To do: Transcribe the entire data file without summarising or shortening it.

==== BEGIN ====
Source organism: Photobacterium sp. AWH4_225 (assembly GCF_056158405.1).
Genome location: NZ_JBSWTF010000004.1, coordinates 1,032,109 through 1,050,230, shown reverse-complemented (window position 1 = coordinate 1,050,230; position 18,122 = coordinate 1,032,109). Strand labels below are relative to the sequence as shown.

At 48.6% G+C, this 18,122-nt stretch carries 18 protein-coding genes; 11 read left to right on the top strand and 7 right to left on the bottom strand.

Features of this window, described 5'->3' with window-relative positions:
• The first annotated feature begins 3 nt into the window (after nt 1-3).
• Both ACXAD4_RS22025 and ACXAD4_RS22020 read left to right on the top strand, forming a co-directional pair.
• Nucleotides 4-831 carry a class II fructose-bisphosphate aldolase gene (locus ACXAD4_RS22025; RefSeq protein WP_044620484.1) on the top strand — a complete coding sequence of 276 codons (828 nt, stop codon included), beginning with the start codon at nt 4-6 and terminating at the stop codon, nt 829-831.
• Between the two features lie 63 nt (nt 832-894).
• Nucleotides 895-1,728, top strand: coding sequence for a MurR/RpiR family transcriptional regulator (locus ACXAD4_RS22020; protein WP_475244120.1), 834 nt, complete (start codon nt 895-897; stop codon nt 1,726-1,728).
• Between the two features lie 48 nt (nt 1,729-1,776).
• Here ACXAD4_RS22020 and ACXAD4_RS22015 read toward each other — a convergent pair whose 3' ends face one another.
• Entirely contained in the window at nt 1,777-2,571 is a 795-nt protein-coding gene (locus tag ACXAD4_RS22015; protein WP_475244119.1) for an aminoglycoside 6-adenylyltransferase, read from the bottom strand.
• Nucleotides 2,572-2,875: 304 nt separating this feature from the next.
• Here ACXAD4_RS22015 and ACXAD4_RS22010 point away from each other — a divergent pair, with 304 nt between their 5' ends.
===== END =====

Source organism: Photobacterium sp. AWH4_225 (assembly GCF_056158405.1).
Genome location: NZ_JBSWTF010000004.1, coordinates 1,032,109 through 1,050,230, shown reverse-complemented (window position 1 = coordinate 1,050,230; position 18,122 = coordinate 1,032,109). Strand labels below are relative to the sequence as shown.

At 48.6% G+C, this 18,122-nt stretch carries 18 protein-coding genes; 11 read left to right on the top strand and 7 right to left on the bottom strand.

Features of this window, described 5'->3' with window-relative positions:
• The first annotated feature begins 3 nt into the window (after nt 1-3).
• Both ACXAD4_RS22025 and ACXAD4_RS22020 read left to right on the top strand, forming a co-directional pair.
• Nucleotides 4-831 carry a class II fructose-bisphosphate aldolase gene (locus ACXAD4_RS22025; RefSeq protein WP_044620484.1) on the top strand — a complete coding sequence of 276 codons (828 nt, stop codon included), beginning with the start codon at nt 4-6 and terminating at the stop codon, nt 829-831.
• Between the two features lie 63 nt (nt 832-894).
• Nucleotides 895-1,728, top strand: coding sequence for a MurR/RpiR family transcriptional regulator (locus ACXAD4_RS22020; protein WP_475244120.1), 834 nt, complete (start codon nt 895-897; stop codon nt 1,726-1,728).
• Between the two features lie 48 nt (nt 1,729-1,776).
• Here ACXAD4_RS22020 and ACXAD4_RS22015 read toward each other — a convergent pair whose 3' ends face one another.
• Entirely contained in the window at nt 1,777-2,571 is a 795-nt protein-coding gene (locus tag ACXAD4_RS22015; protein WP_475244119.1) for an aminoglycoside 6-adenylyltransferase, read from the bottom strand.
• Nucleotides 2,572-2,875: 304 nt separating this feature from the next.
• Here ACXAD4_RS22015 and ACXAD4_RS22010 point away from each other — a divergent pair, with 304 nt between their 5' ends.